Metro Weekly

DC Mayor opens applications for $35 million Restaurant Bridge Fund

Grants from fund are targeted for restaurants, taverns, and eateries experiencing financial stress due to COVID-19

A bar at a restaurant – Photo: Ashley Byrd, via Unsplash

D.C. Mayor Muriel Bowser and the Office of the Deputy Mayor for Planning and Economic Development have launched the application period for D.C.’s $35 million Restaurant Bridge Fund.

The fund will distribute at least 700 competitive grants, of varying sizes ranging up to $50,000, to eligible restaurants and food service establishments that have been impacted by the COVID-19 pandemic.

Examples of businesses that are eligible include full-service restaurants, limited-service restaurants, fast food restaurants, bars and taverns with a tavern license, delis, bakeries, cafes, coffee shops, food trucks, and cafeterias.

The District will also set aside $5.25 million of the funds from the Restaurant Bridge Fund for Resident-Owned Businesses, Small Business Enterprises, and businesses that are at least 51% owned by economically-disadvantaged individuals, or 51% owned by a woman or majority of women.

That money will be used to help recipients pay operational expenses such as rent, mortgage, payroll, insurance, fuel for mobile vendors, or utilities, and expenses incurred related to winterization or COVID-19 preparation.

“Our restaurants and other food establishments are essential to small business community, employing our residents and driving our local economy,” Bowser said in a press release. “We know times are particularly tough as our restaurants continue to make sacrifices and implement creative service adjustments. Through the Restaurant Bridge Fund, we can help more of these businesses and their employees make it to the other side of the pandemic.”

The fund is part of a much-larger initiative, announced in November, known as the The Bridge Fund, which will provide $100 million in financial relief to businesses in the hotel, restaurant, retail, and entertainment sectors. The overall initiative is funded by money appropriated by the D.C. Council after receiving money from the federal government as part of the CARES Act.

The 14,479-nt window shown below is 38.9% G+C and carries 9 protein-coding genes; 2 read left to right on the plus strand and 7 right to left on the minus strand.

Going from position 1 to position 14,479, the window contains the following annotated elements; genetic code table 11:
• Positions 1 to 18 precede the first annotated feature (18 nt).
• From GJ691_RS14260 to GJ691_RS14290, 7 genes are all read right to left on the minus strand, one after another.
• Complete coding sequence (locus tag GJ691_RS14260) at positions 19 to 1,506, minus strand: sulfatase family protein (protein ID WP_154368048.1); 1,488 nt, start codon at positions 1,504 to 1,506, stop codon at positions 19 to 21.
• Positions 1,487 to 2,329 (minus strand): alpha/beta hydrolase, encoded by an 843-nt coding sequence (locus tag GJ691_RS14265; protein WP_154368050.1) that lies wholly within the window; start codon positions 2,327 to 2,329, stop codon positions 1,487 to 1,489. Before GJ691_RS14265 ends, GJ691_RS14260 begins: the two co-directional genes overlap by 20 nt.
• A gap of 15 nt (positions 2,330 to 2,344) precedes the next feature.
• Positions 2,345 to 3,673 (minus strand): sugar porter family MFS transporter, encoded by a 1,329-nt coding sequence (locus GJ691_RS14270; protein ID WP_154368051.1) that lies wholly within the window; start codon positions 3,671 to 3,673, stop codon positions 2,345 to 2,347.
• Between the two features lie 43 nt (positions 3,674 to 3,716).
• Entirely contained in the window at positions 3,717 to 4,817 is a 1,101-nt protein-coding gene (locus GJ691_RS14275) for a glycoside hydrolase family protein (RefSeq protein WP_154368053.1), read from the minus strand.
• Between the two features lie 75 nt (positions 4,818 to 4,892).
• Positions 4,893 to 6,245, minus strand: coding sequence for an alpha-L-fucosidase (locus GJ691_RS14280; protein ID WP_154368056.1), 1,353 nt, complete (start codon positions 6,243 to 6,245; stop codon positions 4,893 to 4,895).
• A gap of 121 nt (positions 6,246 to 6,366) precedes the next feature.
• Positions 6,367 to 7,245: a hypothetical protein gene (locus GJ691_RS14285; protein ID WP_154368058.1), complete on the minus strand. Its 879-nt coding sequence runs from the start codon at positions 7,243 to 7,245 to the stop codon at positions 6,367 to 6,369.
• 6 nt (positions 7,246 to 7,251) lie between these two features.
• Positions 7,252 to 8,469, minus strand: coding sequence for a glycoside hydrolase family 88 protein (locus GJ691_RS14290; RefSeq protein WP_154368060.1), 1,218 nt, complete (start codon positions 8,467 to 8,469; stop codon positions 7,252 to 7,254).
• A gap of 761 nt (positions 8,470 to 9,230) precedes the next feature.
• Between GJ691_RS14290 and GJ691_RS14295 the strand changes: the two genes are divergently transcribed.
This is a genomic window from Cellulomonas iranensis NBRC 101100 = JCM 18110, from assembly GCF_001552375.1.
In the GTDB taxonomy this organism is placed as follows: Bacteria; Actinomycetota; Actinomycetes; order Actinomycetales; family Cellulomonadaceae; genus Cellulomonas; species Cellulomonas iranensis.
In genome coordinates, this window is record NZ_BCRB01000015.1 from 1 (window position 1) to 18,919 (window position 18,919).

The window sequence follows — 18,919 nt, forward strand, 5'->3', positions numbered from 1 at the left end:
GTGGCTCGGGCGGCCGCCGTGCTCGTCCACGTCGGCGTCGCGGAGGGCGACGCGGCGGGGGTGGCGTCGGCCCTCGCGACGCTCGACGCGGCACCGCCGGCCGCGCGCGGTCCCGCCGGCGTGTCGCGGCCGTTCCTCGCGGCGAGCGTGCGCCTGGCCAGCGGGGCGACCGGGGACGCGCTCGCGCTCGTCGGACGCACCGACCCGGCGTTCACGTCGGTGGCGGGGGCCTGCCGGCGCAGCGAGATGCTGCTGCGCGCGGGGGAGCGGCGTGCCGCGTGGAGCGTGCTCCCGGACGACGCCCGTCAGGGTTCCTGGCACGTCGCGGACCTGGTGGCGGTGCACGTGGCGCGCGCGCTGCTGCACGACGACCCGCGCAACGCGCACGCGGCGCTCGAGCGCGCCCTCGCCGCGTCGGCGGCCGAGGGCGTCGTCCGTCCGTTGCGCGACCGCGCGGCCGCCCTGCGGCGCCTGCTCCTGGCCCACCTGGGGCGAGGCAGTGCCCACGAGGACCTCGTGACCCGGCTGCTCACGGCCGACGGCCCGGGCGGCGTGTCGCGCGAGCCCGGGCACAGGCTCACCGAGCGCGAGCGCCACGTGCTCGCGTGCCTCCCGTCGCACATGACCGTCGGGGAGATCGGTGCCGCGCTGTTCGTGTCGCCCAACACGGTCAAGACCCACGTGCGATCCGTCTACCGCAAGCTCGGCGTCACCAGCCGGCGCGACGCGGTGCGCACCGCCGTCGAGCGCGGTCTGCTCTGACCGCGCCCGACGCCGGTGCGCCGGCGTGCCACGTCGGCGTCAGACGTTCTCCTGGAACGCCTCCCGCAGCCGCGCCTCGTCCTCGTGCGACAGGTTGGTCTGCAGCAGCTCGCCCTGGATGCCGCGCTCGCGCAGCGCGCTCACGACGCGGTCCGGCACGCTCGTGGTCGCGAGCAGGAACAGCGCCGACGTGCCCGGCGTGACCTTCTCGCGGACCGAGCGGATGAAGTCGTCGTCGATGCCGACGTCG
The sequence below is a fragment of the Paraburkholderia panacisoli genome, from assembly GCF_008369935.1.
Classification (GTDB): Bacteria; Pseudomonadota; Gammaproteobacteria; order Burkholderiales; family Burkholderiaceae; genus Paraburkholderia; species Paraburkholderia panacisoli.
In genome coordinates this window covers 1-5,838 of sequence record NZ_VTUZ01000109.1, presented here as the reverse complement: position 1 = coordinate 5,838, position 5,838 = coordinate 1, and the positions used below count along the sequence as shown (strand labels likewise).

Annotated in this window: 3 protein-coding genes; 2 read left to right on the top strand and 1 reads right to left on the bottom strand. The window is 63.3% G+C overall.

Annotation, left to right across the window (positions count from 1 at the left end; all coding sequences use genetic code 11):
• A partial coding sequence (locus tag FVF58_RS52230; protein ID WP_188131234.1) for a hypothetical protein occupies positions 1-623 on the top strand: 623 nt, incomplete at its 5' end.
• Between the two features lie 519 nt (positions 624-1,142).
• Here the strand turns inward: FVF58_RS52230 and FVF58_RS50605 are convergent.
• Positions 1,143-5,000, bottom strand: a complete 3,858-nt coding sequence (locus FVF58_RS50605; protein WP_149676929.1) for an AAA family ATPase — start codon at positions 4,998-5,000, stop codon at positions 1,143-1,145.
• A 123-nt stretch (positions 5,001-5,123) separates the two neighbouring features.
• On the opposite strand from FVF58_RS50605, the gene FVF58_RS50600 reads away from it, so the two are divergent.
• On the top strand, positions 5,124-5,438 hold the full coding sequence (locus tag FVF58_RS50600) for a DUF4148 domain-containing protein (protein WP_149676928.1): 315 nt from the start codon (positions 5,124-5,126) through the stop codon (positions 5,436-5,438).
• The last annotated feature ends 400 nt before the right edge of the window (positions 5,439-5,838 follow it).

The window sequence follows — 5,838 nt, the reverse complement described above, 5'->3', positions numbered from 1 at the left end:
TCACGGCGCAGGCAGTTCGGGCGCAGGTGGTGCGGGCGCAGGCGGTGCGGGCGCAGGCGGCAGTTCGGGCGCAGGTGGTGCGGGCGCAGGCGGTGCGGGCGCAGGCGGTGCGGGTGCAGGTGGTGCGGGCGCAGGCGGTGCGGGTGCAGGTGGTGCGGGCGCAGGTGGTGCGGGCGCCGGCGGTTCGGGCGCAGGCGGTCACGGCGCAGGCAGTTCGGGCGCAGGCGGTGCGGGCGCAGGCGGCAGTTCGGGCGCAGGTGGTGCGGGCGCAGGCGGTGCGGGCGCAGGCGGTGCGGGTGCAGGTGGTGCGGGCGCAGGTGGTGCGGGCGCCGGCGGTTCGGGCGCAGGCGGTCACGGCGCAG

According to the District’s Chief Financial Officer, the District had 34,300 food service jobs in September 2020, down from 56,833 the previous year, representing a nearly 39% drop in business — most of it due to the COVID-19 pandemic.

“In the midst of a global pandemic and a local hospitality recession, our employers need a bridge of financial support to keep employees working,” Deputy Mayor for Planning and Economic Development John Falcicchio said in a statement. “The Restaurant Bridge Fund is our latest investment in the businesses and people that make our city vibrant. Our goal is to preserve jobs that our residents rely on and ensure businesses can thrive beyond this pandemic.”

Falcicchio’s office will host three information sessions on the Restaurant Bridge Fund for businesses. Prospective applicants are encouraged to attend. The application deadline is Monday, Dec. 28. 

See also: Return to Service: D.C.’s LGBTQ bars and taverns are starting to reopen

The city previously began accepting applications for the $30 million Hotel Bridge Fund last month. It plans to launch its Retail Bridge fund and Entertainment Bridge Fund in the coming weeks.

Rob Heim, the general manager of Shaw’s Tavern, told Metro Weekly in an interview that his establishment had applied for previous grants and would be applying for the Restaurant Bridge Fund as well.

“We’re applying for the Bridge grants, and we’re hoping there’s going to be another round of [Paycheck Protection Program money] coming out very soon, because that would allow us to get through,” Heim said. “I think there’s going to be light on the other side of this pandemic. It’s just going to be a rough three or four months.” 

Justin Parker, the co-owner of The Dirty Goose, said he is happy that the city is taking action to help businesses in the service industry, and supports the idea of the Restaurant Bridge Fund, even though his bar will not be able to apply for that money. 

“If you were more bar-heavy and didn’t serve 25% sales and food last year, you have to wait and file under the Entertainment Bridge Grant,” noted Parker. “So we’re going to have to wait for that.”

For more information on The Bridge Fund, or to register for one of the information sessions, visit or email 

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